musicOMH’s Top 50 Best Albums Of 2008: 50-41

Dave Berman’s sixth album wasn’t everyone’s cup of tea. But those who took to it, let it in, loved it.

Lo-fi was built on to create a more expansive sound this time. But is it to be their last album? Berman’s certainly hinted at it.

“Incredibly catchy songs… keep you coming back for more. Lookout Mountain, Lookout Sea is Silver Jews’ most complex and most accessible work to date. Better yet, it improves with each listen, as more and more nuances and links are revealed.” – Camilla Pia

read the review | read the interview | buy | myspace49: Isobel Campbell & Mark Lanegan – Sunday At Devil DirtV2/Co-opBelle & Sebastian refugee Campbell’s songs, written for serial collaborator Mark Lanegan’s low-down drawl, stepped up a gear this year.

As well as this album, a further EP was released later in the year as their partnership continues to bear fruit beyond their Mercury-nominated debut’s success.

“Where Campbell and Lanegan’s first album of dusty duets was an unexpected treat, this explores the musical chemistry between the two still further. These occasionally tortured but ultimately uplifting songs are sung from the same emotional hymn sheet.” – Ben Hogwood

read the review | buy | myspace48: Thomas Tantrum – Thomas TantrumSindy StrokerBands like Gang Gang Dance, Los Campesinos! and Thomas Tantrum pointed the way indie was headed in the UK in 2008 – frenetic and freeform.

This relatively low-key release from four friends in Southampton, fronted by the Bristolian-meets-Cockney vocals of Megan Thomas, won over some and bemused others but was liked by enough writers to make the Top 50.

“Here is a band who make writing perfect pop songs sound like the easiest thing in the world.” – Jamie Harper

read the review | buy | myspace47: Cut Copy – In Ghost ColoursModularAfter the domination of dance-punk acts LCD Soundsystem and Klaxons in 2007, 2008 was less obviously an electro year.

But Melbourners Cut Copy’s second album kept the synth sound alive during 2008 with standout tracks Hearts On Fire and Lights And Music.

“Recorded in New York with DFA’s Tom Goldsworthy behind the mixing desk, Cut Copy somehow achieve a cosmopolitan album of western pop music.” – Ben Hogwood

read the review | buy | myspace46: Los Campesinos! – Hold On Now YoungsterWichitaTheir debut album appeared in February, and by October We Are Beautiful We Are Doomed had followed it.

Where some – we’re looking at you, Ryan Adams – sacrifice quality for the sake of prolific output, this seven-piece formed at Cardiff University have so far done no wrong.

“They sound like a band who are bursting to make as much noise as possible; creativity and melodic brilliance bursts out of them and makes that ambition an exhilarating experience.” – Jamie Harper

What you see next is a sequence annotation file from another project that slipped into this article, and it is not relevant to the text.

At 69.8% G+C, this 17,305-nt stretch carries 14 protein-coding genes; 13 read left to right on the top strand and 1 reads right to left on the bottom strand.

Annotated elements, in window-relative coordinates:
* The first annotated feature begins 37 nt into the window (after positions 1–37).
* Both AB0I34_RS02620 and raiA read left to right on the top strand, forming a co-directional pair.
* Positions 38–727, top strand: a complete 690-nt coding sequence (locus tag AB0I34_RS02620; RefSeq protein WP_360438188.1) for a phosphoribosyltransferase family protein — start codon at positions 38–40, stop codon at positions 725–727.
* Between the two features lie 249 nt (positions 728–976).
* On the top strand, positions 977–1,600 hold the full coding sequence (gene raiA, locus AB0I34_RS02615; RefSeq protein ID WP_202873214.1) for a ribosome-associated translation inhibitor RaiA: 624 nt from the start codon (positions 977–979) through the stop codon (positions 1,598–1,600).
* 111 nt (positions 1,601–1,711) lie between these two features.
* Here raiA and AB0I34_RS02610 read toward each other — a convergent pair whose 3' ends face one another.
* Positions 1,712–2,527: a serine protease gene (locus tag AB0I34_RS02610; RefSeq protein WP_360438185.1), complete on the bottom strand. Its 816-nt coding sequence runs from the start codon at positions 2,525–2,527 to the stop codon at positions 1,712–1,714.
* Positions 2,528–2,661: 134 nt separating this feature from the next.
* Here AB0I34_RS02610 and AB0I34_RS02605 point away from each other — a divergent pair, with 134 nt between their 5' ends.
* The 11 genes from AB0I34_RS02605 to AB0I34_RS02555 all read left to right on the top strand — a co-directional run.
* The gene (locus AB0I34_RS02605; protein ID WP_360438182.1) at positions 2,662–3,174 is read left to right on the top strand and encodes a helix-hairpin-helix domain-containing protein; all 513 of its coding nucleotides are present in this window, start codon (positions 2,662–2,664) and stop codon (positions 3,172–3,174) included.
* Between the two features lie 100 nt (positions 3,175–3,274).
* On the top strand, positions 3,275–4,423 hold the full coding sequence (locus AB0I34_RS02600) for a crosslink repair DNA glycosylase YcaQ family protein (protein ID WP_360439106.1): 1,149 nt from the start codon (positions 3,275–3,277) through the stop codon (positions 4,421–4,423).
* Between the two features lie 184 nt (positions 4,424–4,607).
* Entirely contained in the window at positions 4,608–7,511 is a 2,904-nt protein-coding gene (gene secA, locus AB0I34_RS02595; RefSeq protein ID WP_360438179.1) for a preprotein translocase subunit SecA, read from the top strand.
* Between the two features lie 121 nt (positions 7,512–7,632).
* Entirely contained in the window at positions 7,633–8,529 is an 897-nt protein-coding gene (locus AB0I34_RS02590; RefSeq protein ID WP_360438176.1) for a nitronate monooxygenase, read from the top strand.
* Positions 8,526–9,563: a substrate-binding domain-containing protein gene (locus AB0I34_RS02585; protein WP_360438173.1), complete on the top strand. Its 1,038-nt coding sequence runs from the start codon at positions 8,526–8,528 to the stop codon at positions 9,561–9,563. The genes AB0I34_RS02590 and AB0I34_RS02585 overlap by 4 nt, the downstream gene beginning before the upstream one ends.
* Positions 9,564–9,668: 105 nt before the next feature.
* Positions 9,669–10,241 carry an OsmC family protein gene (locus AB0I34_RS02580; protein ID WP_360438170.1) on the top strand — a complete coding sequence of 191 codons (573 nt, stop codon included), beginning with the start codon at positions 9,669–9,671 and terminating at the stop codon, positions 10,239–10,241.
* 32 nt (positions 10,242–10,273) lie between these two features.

read the review | read the interview | buy | myspace45: Weezer – Weezer (The Red Album)PolydorRivers Cuomo’s position as Weezer’s songwriter altered for this third primary-coloured, self-titled album.

All four members enjoyed writing credits and there were even two covers. Suggestions that they’d lost their muse proved wide of the mark, as songs of the quality of The Greatest Man That Ever Lived testified.

“Rivers Cuomo remains the star… The Red Album shows everything they do best, with hooks aplenty, emotive and funny lyrics, all washed down with the odd frisson of self doubt… a potent mix.” – Ben Hogwood

read the review | read the interview | buy | myspace44: Okkervil River – The Stand-InsJagjaguwarCompanion piece to 2007’s The Stage Names, The Stand-Ins confirmed the Texans as a literate band with something to say.

Promotion for the album included YouTube videos of people the band knew performing covers of its songs.

“Will Sheff understands the importance of words and practically every song has lyrics that demand to be quoted in big fat chunks. He has a poet’s ear for rhythm and stress and a novelist’s fondness for adopting personae: these are stories as much as songs. Fortunately he is also blessed with a strong, raw voice capable of wringing every last measure of magic out of his lyrics.” – Natasha Tripney

read the review | buy | myspace43: Girls Aloud – Out Of ControlPolydorYes, they’re manufactured. Yes, there’s a hint of AutoTune. But Out Of Control was unquestionably one of the pop albums of 2008.

The trancey Untouchable, the knowing lyrics, the infectious hooks… it all added up to another album of feelgood, fulsome chart fodder.

“The drum-n-bass inspired Live In The Country’s hysterical lyrics about living on a farm, selling strawberry shortcakes at a fete and acting all eccentric is worth the price of the album alone… Another excellent album from a group no longer ‘guilty pleasures’ as much as national treasures.” – John Murphy

read the review | buy | myspace42: Grace Jones – HurricaneWall Of SoundIt was the comeback to beat all comebacks.

The self-described “panther” made her first album in decades and roped in Tricky, Sly & Robbie and Brian Eno for nine tracks of addictively dark pop.

“Her updated persona is rich and soulful, though still exuding the scariness which made us love her in the first place. It is, without a doubt, the work of a superstar returning from the shadows.” – Darren Harvey

read the review | buy | myspace41: The Acorn – Glory Hope MountainBella Union A surprise, this; with Fleet Foxes taking the Bella Union spotlight, The Acorn’s debut album, about their main songwriter’s Honduras-born mother’s flight to Canada, was somewhat overshadowed.

But enough of our writers remembered Glory Hope Mountain to give Rolf Klausener’s Ottowans a Top 50 placing.

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